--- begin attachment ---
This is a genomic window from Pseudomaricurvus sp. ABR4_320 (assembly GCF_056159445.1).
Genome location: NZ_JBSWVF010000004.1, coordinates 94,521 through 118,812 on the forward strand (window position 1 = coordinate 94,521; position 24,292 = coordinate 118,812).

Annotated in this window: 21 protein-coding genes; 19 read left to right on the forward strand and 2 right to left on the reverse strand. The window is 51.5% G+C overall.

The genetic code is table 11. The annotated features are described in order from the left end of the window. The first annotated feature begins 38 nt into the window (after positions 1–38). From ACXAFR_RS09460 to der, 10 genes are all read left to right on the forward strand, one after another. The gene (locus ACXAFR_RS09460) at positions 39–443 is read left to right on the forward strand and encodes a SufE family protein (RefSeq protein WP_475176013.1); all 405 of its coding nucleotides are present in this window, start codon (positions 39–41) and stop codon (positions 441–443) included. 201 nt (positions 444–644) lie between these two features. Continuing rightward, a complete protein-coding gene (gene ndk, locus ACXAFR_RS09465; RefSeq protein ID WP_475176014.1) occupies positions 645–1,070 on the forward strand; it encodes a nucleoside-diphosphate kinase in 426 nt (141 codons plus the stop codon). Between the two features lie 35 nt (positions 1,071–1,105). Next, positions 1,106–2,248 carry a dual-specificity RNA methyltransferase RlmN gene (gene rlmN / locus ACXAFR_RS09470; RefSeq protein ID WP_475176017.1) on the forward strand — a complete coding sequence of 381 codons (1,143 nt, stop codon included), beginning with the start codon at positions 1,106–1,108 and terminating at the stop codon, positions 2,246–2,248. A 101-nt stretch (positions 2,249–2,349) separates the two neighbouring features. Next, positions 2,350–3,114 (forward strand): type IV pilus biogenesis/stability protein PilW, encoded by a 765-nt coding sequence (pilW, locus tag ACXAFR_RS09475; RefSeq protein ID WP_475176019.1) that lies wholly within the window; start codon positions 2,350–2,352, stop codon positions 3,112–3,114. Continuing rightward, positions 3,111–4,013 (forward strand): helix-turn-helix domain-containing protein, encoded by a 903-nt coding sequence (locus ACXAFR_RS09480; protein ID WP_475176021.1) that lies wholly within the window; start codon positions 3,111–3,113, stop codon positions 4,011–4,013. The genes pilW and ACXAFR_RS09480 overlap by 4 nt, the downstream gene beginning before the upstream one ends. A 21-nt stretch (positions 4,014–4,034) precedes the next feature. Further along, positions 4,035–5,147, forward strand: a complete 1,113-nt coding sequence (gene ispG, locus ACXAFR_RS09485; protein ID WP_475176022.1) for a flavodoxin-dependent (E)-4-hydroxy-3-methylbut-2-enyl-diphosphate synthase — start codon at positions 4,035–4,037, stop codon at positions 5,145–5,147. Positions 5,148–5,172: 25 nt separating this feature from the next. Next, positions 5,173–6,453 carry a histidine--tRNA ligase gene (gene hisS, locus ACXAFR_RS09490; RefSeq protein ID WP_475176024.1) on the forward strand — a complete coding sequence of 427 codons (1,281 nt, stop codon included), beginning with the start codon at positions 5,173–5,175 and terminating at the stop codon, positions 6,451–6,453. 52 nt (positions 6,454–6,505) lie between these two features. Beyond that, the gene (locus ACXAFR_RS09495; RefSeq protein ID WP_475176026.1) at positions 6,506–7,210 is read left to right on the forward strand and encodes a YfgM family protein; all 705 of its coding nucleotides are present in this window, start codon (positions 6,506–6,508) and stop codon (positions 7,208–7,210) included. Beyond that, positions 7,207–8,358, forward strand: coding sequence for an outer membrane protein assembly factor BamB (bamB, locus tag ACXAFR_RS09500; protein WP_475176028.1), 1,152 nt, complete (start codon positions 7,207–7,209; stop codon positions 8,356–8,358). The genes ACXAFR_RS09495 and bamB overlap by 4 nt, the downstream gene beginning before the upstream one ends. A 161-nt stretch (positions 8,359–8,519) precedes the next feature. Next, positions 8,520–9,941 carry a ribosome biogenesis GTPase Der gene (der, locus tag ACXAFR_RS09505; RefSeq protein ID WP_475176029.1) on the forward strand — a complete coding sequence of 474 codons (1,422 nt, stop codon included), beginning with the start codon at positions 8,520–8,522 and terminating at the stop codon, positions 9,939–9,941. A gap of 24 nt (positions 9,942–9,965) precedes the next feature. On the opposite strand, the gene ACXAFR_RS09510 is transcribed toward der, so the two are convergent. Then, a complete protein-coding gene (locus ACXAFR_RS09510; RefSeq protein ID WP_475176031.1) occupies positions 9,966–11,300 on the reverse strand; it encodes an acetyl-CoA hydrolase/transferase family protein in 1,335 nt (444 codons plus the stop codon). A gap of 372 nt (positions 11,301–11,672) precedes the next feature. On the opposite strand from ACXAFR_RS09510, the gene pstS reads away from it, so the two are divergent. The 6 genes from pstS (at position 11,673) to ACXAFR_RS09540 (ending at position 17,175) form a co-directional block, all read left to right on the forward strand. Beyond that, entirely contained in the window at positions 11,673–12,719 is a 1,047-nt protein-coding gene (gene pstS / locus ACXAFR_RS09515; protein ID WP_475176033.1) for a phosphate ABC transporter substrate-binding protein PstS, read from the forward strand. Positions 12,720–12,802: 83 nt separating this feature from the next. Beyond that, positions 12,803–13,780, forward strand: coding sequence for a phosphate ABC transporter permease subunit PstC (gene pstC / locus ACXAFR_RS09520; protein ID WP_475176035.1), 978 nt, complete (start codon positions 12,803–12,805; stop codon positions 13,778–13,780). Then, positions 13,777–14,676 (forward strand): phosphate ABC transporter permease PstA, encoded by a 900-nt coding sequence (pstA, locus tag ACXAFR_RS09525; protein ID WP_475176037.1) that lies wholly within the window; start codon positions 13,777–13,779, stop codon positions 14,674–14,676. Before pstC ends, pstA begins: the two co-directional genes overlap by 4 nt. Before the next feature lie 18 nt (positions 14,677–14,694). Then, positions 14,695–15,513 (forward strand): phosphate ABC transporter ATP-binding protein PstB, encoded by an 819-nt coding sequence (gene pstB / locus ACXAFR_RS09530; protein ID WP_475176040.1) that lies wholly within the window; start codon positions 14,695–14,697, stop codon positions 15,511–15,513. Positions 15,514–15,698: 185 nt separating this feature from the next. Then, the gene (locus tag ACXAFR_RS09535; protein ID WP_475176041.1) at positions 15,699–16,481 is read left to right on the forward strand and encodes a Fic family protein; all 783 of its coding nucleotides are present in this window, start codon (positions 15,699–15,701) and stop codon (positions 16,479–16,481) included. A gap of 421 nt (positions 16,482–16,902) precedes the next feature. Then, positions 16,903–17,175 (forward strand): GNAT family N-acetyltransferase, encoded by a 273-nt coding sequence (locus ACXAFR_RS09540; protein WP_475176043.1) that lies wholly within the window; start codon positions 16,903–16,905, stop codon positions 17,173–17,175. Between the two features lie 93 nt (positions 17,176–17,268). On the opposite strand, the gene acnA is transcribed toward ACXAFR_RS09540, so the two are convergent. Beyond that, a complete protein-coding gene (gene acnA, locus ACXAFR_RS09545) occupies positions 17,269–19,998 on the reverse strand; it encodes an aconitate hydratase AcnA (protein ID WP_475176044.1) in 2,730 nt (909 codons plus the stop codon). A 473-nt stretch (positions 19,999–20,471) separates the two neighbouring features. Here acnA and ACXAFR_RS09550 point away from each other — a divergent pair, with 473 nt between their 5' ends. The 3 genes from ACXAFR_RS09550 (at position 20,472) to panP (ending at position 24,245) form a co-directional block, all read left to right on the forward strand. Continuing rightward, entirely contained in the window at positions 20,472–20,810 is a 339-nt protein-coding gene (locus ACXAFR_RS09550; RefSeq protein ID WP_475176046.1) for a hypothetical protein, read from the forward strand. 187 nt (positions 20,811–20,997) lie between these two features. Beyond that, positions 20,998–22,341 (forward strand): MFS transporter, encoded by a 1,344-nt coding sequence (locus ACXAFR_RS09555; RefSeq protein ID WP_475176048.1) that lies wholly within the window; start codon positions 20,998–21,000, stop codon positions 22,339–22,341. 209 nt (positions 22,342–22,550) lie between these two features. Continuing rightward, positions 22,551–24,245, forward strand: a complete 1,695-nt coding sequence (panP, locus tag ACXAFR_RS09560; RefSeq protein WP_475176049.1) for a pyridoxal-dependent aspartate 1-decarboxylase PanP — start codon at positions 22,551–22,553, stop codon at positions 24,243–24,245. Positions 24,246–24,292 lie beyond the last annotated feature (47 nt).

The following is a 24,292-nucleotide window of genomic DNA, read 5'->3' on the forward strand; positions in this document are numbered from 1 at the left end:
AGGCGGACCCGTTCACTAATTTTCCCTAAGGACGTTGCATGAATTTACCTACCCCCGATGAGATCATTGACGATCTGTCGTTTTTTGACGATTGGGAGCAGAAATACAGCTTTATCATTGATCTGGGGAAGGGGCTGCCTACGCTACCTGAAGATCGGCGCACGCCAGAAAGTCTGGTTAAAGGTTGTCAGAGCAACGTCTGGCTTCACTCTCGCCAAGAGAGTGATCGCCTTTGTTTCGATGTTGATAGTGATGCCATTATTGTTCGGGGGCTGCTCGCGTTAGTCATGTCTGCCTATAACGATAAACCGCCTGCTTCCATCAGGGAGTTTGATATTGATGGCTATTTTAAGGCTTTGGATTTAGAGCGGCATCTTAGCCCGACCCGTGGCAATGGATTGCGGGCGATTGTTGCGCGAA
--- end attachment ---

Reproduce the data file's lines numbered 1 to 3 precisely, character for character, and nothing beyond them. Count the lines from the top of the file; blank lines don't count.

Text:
This is a genomic window from Pseudomaricurvus sp. ABR4_320 (assembly GCF_056159445.1).
Genome location: NZ_JBSWVF010000004.1, coordinates 94,521 through 118,812 on the forward strand (window position 1 = coordinate 94,521; position 24,292 = coordinate 118,812).

Annotated in this window: 21 protein-coding genes; 19 read left to right on the forward strand and 2 right to left on the reverse strand. The window is 51.5% G+C overall.